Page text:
Links have a bunch of states that we can also style when a user interacts.

a,
a:link {
  color: darkgreen;
}

a:visited {
  color: limegreen;
}

a:hover {
  color: orange;
}

a:focus {
  color: blue;
}

a:active {
  color: red;
}
  • :link — for styling the default link state
  • :visited — for styling the link after it’s been visited by the user
  • :hover — for styling the link when the mouse is sitting over it
  • :focus — for styling the link when the keyboard has tab-focused it
  • :active — for styling the link when the mouse button is pressed down on it

It’s important that these link states go in this direction: link, visited, hover, focus, active. There’s a fun a mnemonic to remember the order: “Lord Vader’s Handle Formerly Anakin”.

Links


Styling lists

When we create lists in HTML the brower applies default CSS to them:

  • For ul lists we get bullets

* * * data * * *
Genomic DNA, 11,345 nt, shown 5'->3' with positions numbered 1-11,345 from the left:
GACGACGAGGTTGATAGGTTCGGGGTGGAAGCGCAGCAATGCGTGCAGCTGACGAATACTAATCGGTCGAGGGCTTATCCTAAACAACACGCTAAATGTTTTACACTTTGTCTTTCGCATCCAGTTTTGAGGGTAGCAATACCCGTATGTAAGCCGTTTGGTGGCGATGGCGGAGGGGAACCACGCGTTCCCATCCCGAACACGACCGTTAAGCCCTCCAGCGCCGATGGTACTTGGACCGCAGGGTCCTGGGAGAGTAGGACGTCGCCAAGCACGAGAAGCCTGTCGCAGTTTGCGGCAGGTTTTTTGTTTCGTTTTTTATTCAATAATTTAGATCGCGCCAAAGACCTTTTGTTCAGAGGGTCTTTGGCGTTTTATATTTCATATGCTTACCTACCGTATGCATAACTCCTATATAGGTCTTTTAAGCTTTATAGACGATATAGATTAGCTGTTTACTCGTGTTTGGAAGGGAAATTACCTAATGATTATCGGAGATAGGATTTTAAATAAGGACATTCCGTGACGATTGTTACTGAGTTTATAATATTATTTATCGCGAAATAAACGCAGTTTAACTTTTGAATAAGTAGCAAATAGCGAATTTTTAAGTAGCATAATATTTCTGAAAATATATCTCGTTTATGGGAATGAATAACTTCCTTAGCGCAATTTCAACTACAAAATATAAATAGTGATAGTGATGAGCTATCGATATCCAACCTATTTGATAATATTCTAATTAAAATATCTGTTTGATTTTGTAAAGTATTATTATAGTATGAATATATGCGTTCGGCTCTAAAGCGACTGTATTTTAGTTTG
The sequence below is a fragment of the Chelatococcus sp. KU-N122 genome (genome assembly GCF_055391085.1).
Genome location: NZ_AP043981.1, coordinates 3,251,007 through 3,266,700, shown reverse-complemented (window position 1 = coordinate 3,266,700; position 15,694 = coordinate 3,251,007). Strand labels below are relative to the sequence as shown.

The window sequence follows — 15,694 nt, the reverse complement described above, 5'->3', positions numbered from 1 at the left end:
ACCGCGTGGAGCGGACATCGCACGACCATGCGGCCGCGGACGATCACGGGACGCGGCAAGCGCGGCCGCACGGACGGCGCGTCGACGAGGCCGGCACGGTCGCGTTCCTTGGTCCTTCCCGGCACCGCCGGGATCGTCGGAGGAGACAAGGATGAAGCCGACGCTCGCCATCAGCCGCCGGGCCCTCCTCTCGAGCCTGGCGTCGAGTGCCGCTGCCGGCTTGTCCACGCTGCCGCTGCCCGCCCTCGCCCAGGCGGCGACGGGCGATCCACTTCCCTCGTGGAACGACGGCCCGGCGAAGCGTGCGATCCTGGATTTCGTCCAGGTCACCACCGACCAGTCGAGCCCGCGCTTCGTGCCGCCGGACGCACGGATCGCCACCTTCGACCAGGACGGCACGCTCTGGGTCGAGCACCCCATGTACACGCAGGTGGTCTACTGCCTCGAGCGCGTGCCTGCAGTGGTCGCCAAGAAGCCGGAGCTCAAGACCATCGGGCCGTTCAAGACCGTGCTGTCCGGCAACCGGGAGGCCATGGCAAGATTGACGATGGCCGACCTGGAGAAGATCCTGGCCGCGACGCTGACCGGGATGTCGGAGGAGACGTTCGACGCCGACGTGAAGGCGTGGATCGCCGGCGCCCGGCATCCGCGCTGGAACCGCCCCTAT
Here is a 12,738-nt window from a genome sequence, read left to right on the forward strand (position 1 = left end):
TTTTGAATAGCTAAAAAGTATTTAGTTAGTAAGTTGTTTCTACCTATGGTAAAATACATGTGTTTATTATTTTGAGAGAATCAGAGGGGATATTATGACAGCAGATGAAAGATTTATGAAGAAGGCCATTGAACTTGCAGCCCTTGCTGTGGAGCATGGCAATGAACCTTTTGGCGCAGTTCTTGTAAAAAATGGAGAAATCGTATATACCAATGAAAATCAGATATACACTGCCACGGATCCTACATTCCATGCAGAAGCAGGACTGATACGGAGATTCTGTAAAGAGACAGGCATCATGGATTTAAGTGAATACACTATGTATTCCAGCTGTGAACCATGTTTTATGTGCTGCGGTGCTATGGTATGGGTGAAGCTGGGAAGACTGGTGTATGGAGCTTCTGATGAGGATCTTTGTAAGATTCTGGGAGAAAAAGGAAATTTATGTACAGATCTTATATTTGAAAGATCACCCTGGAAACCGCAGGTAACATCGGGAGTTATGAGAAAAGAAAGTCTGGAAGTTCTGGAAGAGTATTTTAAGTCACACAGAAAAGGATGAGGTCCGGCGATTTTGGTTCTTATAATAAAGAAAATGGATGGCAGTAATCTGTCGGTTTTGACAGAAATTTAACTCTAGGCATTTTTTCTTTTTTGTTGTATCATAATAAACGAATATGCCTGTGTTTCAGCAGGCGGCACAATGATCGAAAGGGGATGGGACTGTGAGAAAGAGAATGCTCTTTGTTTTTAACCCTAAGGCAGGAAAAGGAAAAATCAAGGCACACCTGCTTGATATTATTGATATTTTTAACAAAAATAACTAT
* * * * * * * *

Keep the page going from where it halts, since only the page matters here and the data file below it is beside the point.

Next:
• For ol lists we get numbers

But, those are just the defaults and we can completely overwrite those bullets and numbers with the list-style-type property.

ul, ol {
  list-style-type: decimal; /* Simple numbers (1, 2, 3, etc.) */
  list-style-type: lower-alpha; /* Lowercase letters (a, b, c, d, etc.) */
  list-style-type: lower-roman; /* Lowercase Roman numerals (i, ii, iii, etc.) */
  list-style-type: lower-greek; /* Lowercase Greek letters (α, β, ɣ, etc.) */
  list-style-type: disc; /* The default filled bullet (•)*/
  list-style-type: circle; /* Add empty circle bullets (◦) */
  list-style-type: square; /* Add square shaped bullets (■) */
  list-style-type: none; /* Remove all bullets and numbers */
}

Links


Web fonts and custom typefaces

Beyond the core web fonts for font family we can use custom typefaces that get downloaded to our computers and used to display the website.

The fonts must be properly licensed for the web—the ones installed currently on your computer are not.

There are lots of different services for Web Fonts—Google Fonts is a simple one to start with and uses open fonts that are licensed for any situation.

☛ Follow this tutorial to see how to use Google Fonts

Links


Video list

  1. Basic typography: family and size
  2. Basic typography: weight, style, line height
  3. Basic typography: font shorthand
  4. Basic typography: rem vs. em vs. px
  5. Basic typography: decorative text
  6. Basic typography: styling links
  7. Basic typography: styling lists
  8. Basic typography: custom typefaces with web fonts